Puerto Rico is working towards sustainability in other ways as well. Republic Services provides the territory with recycling and solid waste collection, transfer and disposal services. Republic Services is a world leading recycling operation who has earned a place on the prestigious CDP Climate A-List.
Sustainability, particularly around the issue of water stewardship has been an important issue on the island especially among the territory’s young people. In 2013, Amira Odeh won the Brower Youth Award for initiating the first student sustainability movement focused on water consumption and plastics pollution. In 2015 the US territory of Puerto Rico passed Benefit Corporation legislation that legally mandates companies take into account non-financial considerations when making decisions.
However, clean energy is the key to sustainability in Puerto Rico. The island is an ideal location for renewables because it has abundant sun, wind, and water at its disposal. Transitioning away from fossil fuels and towards renewable sources of energy would provide a stable source of power that would eliminate GHG emissions, along with air and water pollution.
The following video offers some sense of the scale of the disaster in Puerto Rico. This is truly one of the worst humanitarian disasters in US history. The video from across the island shows washed out bridges, flattened homes, and broken infrastructure.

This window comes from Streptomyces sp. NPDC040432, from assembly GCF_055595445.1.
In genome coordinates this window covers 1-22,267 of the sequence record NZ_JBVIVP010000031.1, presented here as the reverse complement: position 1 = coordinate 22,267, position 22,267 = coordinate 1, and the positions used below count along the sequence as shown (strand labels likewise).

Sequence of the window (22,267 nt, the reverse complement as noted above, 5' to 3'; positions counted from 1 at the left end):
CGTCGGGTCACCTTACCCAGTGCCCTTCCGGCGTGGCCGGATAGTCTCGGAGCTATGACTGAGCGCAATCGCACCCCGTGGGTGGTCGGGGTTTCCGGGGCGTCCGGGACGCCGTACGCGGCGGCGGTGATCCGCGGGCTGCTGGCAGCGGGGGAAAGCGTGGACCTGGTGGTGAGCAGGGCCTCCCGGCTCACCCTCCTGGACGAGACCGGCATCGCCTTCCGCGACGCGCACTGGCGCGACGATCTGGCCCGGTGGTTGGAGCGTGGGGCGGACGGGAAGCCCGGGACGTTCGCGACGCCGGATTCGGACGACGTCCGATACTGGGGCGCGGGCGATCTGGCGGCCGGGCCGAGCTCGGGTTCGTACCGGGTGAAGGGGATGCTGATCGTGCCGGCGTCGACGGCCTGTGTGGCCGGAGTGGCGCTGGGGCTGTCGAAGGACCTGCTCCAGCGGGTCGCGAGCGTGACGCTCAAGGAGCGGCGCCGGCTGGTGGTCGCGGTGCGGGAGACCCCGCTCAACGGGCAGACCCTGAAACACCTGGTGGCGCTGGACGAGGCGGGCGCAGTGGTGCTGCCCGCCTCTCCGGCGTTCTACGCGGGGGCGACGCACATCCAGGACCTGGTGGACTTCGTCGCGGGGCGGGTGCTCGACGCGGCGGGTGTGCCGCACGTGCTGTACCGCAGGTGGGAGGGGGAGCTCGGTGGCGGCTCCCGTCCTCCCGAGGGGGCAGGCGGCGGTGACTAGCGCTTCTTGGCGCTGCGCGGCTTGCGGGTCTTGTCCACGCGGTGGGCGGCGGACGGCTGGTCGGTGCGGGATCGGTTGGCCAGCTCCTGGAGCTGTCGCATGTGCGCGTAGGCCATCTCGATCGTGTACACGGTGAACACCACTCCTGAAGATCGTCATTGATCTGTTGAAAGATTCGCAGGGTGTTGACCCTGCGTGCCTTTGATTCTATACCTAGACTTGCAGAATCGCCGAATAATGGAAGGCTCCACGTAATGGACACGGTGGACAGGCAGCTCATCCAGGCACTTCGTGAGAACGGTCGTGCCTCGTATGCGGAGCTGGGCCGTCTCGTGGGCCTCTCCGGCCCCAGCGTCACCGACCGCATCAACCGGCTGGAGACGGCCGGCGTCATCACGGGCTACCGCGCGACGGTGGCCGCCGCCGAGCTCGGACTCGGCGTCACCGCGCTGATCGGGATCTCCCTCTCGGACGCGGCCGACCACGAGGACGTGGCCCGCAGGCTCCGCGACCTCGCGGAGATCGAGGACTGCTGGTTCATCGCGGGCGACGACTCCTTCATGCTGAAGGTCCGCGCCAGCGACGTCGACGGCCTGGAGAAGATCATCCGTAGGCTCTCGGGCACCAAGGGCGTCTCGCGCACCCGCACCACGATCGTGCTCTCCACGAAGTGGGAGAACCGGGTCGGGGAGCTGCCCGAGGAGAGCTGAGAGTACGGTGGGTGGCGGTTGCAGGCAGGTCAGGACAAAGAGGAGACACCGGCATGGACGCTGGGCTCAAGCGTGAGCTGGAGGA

It also reveals how Hurricane Maria devastated a wind farm in Naguabo and damaged Puerto Rico’s solar industry including the destruction of the island’s second largest solar farm in Humacao.
Any serious attempt to prepare for future storms must take climate change into consideration. The connection between climate change and storms is hard to refute. A large body of evidence clearly shows that global warming exacerbates storms and other forms of extreme weather.
In the wake of Maria and the spate of hurricanes that struck the US recently Craig Fugate, the former FEMA chief told the Trump administration that they have to look at the science of climate change if they want smarter disaster relief. As reported by Mother Jones, Fugate has proposed that we need to honestly evaluate climate threats and “build for future risk”.
Trump does not seem to be listening. He has signed executive orders that reverse federal infrastructure that factors flooding risks. Trump’s changes to the federal
flood insurance program actually encourages development in vulnerable areas.
Fugate said natural hazards, “become natural disasters when we’re pricing risk too low. We’re putting vulnerable populations and your tax dollars at risk.” Fugate holds the common sense view that Puerto Rico should plan to rebuild infrastructure that is capable of withstanding another Maria.
We can design renewable forms of energy to withstand hurricanes as evidenced by the giant Loiza solar field which survived largely unscathed due to TSK Solar’s hurricane resilient solar panels. These panels are built several meters off the ground to avoid floods and reinforced to withstand a category 5 hurricane.